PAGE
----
Short Answer: Not Yet
MANY advisors have contacted us about the impending California LTC Tax. Apparently, their clients are starting to get “do or die” levels of pressure from competing brokers. Let’s set the record straight.
The Task Force came up with five potential recommendations presented in a feasibility report in December 2022. (All are under 2 years and the max benefit was $6000/month.)
The next step is to await an actuarial review provided by a third-party consulting firm—due by the end of 2023. That brings us up to speed.
Now, if the consulting firm finds that one or any of these programs are financially feasible, the powers that be would then need to decide on a plan and associated tax, then begin drafting the legislation in January 2024. So, we’re still a ways off from any change in actual policy.
But really, what everyone wants to know is – should I get LTCi now so I can opt out of a near-future state-run LTC program?
And our answer is: Tell your clients to plan for LTC because they need to plan for LTC, not because there is a big scary monster looming.
About the Opt-Out
IF California legislators draft and adopt a state-run LTC program, we’re not expecting an LTC tax exemption. Here’s why.
The CA LTC Task Force saw what happened in Washington—nearly half a million earners received an exemption. They apparently only expected about 20% of those exemptions. That’s five times more people opting out than the state anticipated.
So, let’s do some math. Assuming a median income of $50,100 x the 0.58% payroll tax is a loss of $290.58 per year. Let’s bump that up to an average income of $100,000 since a good majority of those opting out were high-income earners. This brings us to a loss of $580 per year. Multiply that by the close to 490,000 who opted out, and that’s a loss of $284,200,000 per year by the CARES Act for allowing folks to opt out.
That means the Washington CARES program will probably have to consider one of the following:
a reduction in the benefit (likely not since it’s already quite low)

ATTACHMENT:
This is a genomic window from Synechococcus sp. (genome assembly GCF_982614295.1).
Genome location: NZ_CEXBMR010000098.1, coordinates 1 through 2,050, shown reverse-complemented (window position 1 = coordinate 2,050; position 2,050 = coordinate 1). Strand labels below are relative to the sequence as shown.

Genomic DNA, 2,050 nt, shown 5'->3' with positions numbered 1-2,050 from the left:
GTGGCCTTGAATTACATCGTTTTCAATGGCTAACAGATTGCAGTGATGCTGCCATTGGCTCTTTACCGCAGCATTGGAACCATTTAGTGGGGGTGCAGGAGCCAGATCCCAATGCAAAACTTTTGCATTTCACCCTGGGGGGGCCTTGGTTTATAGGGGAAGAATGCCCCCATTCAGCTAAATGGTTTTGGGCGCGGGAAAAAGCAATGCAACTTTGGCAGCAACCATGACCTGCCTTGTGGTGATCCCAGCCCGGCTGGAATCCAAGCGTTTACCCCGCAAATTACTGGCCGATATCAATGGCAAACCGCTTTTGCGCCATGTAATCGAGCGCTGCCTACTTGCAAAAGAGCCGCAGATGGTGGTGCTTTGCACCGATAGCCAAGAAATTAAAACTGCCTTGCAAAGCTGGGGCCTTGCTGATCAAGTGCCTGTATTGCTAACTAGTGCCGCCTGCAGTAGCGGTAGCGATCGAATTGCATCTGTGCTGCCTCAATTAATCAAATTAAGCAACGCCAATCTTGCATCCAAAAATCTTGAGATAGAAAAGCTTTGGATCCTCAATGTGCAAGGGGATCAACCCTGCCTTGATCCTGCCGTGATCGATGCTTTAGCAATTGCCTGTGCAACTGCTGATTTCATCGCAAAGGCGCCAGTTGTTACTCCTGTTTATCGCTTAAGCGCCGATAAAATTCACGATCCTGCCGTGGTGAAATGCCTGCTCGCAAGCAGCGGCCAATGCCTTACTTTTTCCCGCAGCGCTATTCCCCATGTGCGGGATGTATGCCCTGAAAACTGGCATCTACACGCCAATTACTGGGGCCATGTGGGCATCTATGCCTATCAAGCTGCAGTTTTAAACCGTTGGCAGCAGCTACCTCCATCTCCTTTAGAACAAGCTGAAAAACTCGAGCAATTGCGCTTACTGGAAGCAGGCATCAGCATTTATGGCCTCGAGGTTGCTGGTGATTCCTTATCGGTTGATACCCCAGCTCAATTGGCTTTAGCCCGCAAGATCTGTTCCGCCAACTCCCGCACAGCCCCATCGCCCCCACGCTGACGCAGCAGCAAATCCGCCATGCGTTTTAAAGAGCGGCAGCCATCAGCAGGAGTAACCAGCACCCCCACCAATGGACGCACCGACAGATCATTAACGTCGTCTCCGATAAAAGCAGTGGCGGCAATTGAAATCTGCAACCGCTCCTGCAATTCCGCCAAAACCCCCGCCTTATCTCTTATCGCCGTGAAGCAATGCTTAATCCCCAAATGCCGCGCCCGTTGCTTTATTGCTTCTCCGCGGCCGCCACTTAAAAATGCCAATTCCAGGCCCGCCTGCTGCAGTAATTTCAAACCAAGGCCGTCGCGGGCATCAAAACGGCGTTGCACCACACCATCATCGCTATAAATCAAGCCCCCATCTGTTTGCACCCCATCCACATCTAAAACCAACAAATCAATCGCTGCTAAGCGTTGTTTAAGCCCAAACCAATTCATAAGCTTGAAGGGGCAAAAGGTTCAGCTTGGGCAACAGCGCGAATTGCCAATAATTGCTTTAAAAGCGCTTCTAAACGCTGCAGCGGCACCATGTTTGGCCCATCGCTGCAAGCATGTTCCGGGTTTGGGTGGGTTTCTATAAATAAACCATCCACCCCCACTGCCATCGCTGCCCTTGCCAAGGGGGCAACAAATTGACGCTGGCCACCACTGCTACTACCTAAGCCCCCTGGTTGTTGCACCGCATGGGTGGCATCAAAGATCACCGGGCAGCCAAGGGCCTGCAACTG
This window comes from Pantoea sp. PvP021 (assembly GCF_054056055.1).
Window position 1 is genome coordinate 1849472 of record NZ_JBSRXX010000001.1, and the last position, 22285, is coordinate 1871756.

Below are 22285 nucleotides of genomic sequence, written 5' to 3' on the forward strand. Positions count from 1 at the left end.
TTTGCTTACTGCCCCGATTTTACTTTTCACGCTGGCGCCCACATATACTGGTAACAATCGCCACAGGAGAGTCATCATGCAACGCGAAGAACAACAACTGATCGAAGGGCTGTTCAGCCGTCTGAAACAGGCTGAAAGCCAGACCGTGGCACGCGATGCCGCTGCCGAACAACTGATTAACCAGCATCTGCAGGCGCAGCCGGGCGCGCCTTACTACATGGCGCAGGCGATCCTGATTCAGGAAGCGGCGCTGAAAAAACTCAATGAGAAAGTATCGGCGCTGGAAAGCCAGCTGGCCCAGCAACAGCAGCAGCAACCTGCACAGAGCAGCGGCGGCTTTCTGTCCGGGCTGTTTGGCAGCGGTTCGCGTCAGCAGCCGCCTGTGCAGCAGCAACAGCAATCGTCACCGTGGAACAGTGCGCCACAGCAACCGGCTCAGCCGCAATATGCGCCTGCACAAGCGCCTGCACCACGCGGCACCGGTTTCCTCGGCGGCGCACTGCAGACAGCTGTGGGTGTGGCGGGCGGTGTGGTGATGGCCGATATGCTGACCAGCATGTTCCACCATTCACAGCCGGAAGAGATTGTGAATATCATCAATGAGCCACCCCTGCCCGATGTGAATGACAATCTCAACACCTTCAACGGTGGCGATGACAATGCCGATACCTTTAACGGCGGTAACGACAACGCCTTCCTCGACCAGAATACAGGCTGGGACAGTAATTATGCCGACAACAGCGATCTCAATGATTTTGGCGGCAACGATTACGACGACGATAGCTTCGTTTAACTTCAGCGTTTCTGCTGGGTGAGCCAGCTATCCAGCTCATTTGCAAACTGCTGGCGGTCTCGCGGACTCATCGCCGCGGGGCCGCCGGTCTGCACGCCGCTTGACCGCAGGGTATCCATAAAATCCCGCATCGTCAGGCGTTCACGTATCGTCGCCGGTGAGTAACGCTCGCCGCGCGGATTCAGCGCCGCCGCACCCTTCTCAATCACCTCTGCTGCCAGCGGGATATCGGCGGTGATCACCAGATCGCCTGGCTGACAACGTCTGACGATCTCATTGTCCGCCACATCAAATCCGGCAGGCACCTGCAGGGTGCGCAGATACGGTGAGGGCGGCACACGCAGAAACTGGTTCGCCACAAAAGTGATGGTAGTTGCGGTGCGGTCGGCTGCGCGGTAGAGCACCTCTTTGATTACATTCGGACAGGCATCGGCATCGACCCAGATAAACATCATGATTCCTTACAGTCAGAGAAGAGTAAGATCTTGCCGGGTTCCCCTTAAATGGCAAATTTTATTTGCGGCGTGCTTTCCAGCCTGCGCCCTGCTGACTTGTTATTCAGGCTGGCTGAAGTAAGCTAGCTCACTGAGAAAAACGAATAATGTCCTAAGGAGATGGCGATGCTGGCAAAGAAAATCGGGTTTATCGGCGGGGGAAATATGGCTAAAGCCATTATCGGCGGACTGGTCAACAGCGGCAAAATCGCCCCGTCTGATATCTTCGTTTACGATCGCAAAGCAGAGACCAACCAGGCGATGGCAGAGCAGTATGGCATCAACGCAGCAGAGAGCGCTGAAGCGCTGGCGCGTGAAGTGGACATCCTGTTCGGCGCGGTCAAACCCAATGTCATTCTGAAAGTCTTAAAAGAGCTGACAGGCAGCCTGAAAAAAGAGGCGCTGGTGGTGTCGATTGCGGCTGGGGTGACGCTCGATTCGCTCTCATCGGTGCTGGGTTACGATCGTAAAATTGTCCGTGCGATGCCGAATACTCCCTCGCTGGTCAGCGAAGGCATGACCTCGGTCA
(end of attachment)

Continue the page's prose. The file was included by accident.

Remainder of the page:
a narrowing of eligibility (they’ve proved that they expand eligibility if anything), or
a tax increase (seems logical).
We can also point to similar systems like Germany’s where the LTC tax was recently increased to keep up with demand – now 4% (for childless people, 3.5% for those with kids), an increase of .35% in total.
Traveling back to California – this state needs the revenue. An exemption will result in a rush to the exit for high-income employees, whose payroll tax CA cannot afford to lose.
Single-Payer Healthcare Also on the Docket
If we’re going to get into the weeds about potential future legislation, you should probably know that just last month, the California Senate passed Senate Bill 770 which is meant to further discussion for implementing a plan for single-payer healthcare in California.
And now commences a similar saga that the California LTC Task Force is currently undergoing, but with an adjacent focus: universal healthcare. (By the way, single-payer, by definition, means no exemptions.)
If this new “task force” ends up deciding to reallocate Medicaid funding, we may be looking at a system that includes LTC benefits as well. There’s a lot at play here, and it’s great to stay on top of it. But nothing’s set in stone yet.
Would your client benefit from planning for care and pursuing an LTC policy? Yes! Very likely!
Could there potentially be a state LTC plan that has some form of tax exemption? Yes, it’s possible, but we’re thinking CA won’t allow any exemptions.
Should clients be planning because an “advisor” told them they need to qualify for a tax exemption? Absolutely not. That pressure is entirely manufactured by the salesperson.
It’s hard to say how to address the fear, but facts seem to be the only currency worth holding at this point, and here’s what we know:
There is no current legislation for a CA LTC plan.
There is no tax exemption for owning a private LTC plan.
There is no deadline for selecting an LTC plan.
Those are the facts. Anything else is conjecture.
We are trying to come at this as honestly and ethically as possible. Please let us know if you have any more questions or concerns.